Solomonia: The Jewish Nakba: Expulsions, Massacres and Forced
May 20, 2009 - In 1912, there was another massacre in Fez in which 60 Jews were killed and about 10,000 were left homeless.
I wonder how todays politically correct newspapers would have written that....back then, you got your news and it wasn’t sugar coated..
I remember as a kid reading a biography about Patton. The author described ho prior to his landing in Morocco, he was worried about possible Vichy French resistance, and also, a lack of order which would lead to a massacre of the Jews by the locals.
I thought “how could the locals hate the Jews so much, if Israel hadn’t even been established yet?”
I least I started to question the propaganda we are all fed regarding the Middle East.
And still to this day Jews just love politicians who are for gun control and gun bans...
Just can never understand given their history.
>Children had their heads chopped off in their parents’ presence, while others were tortured to death in ways too awful to describe.<
All this happened back in 1920, and GWB as POTUS still had the audacity to call Islam a ROP? If Islam is a ROP, the Nazis must be a righteous bunch.
And after Bush, the country elects a Muslim?
Truly, Bush’s fault.
Thanks for the post/links. History/education/life/freedom BUMP!
They hated their subjects (dhimmis), inspite of the latter being subdued.. or maybe it even added more to it. In any case, usually, Jews under Arab rule were in a “peaceful” second-class status, yet, every 50 years or so a massacre “erupted.” All shows the deep Khaybar tradition embedded witthin ‘moderate’ Muslims since Muhammad.
That’s my point!
ARAB-ISLAMIC MASSACRE OF THE FRENCH - TARGETING WHITES/CHRISTIANS - APRIL-JUNE 1912
THE FEZ MASSACRE. Poverty Bay Herald, Volume XXXIX, Issue 12745, 24 April 1912, Page 5.
TERRIBLE - SCENE AT WIRELESS STATION.
STUBBORN FIGHT FOR LIFE.
MOORS POUR BOILING OIL FROM ROOF.
(Press Assn.- By Telegraph)
Eventually the floors climbed on to the roof, and poured down, boiling oil, one wireless operator committed suicide, after killing three comrades, to avoid their falling alive into the natives' hands.
ORGANISER OF FRANCE.
Poverty Bay Herald, Volume XLIV, Issue 14285, 30 April 1917, Page 4
Fez became a danger spot... short years ago no Christian's life was safe... and the massacre of the white residents at Fez brought matters to a crisis...
Fanaticism is French Danger
Native Uprising In Morocco May Come Of Riff Action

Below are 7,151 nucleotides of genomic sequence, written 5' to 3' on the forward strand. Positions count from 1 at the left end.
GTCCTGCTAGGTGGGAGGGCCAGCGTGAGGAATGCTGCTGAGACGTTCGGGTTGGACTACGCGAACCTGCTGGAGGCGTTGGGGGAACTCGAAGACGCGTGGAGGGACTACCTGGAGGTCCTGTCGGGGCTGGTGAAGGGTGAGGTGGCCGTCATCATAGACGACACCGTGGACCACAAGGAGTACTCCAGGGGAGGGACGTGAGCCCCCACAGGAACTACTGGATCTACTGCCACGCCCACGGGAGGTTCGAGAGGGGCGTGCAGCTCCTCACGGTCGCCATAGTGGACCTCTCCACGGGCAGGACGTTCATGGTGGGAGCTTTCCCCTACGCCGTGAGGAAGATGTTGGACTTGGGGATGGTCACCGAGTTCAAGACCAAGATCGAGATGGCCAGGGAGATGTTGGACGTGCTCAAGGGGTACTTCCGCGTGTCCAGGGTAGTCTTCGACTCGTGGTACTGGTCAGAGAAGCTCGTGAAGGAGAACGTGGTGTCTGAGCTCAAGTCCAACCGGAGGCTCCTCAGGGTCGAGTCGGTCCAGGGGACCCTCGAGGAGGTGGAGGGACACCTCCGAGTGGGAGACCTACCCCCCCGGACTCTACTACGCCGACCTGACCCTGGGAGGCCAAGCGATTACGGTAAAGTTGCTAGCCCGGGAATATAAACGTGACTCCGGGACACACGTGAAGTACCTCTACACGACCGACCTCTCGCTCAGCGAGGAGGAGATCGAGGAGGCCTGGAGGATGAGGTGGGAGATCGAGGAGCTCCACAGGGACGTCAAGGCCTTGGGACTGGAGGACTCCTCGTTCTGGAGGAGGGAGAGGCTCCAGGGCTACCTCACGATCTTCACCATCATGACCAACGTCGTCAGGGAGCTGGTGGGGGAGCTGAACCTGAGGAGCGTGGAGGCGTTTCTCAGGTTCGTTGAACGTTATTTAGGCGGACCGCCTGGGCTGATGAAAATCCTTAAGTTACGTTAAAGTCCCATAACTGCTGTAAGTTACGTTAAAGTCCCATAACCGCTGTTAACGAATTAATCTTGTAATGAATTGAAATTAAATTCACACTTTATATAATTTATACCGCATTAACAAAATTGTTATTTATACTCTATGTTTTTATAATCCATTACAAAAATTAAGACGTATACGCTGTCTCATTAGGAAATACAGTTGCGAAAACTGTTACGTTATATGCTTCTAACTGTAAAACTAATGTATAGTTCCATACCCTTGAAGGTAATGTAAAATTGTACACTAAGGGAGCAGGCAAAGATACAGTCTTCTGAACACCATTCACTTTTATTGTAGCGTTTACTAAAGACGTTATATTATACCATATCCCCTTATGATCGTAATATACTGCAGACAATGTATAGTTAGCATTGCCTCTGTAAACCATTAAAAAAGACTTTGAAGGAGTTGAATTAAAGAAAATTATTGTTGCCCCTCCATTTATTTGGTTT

Times Daily - Jun 18, 1925
[...] Moslem uprising against colonial powers...
One recalls the Fez massacre of 1912 when the natives massacred virtually the French population.
French General Bans Memory Of Massacre
Reading Eagle - Jun 9, 1929
Fez, Morocco - In June 1912 a thousand Arab horsemen swooped down upon the European city here and slaughtered 61 Frenchmen. In June 1929, Frenchmen here wanted to commemorate the "sacrifice" and organized a ceremony. But Gen. Count de Chambrun, descendant ofLafayette, ruled that the ceremony should not take place. "I don't see why we should want to commemorate a thing like that. I rather think we should forget it," the Governer said.
Moorish Atrocity Stories In Season
Berkeley Daily Gazette - Jul 24, 1925
When Lyautey was given the command of Morocco in 1912 following the Fez massacre. It took days to cover tho rough route be tween Rabat and Fez on ..
DEATH BEFORE SURRENDER.
Wanganui Chronicle , Issue 12856, 6 June 1912, Page 8
A thrilling story of how the three French wireless operators in Fez lost their lives during tho massacres on April 17th has been ... Then the besieging party climbed on the roof, made a hole in it, and after pouring oil into the room, set it alight.
While much of the western world has been marking the 100th anniversary of the sinking of the Titanic, another tragedy is being quietly commemorated this week by Jews from Morocco. It is 100 years since a terrible pogrom devastated the Jewish quarter, or mellah, of Fez.
Just as the Jews of Iraq have the Farhud, the Jews of Fez have a name for their pogrom: the Tritl — literally the “sack” of Fez. The irony was that the Tritl broke out as Jews had finished celebrating their Mimouna, a convivial end to Passover during which they would invite their Muslim neighbors into their homes for mouffleta pancakes.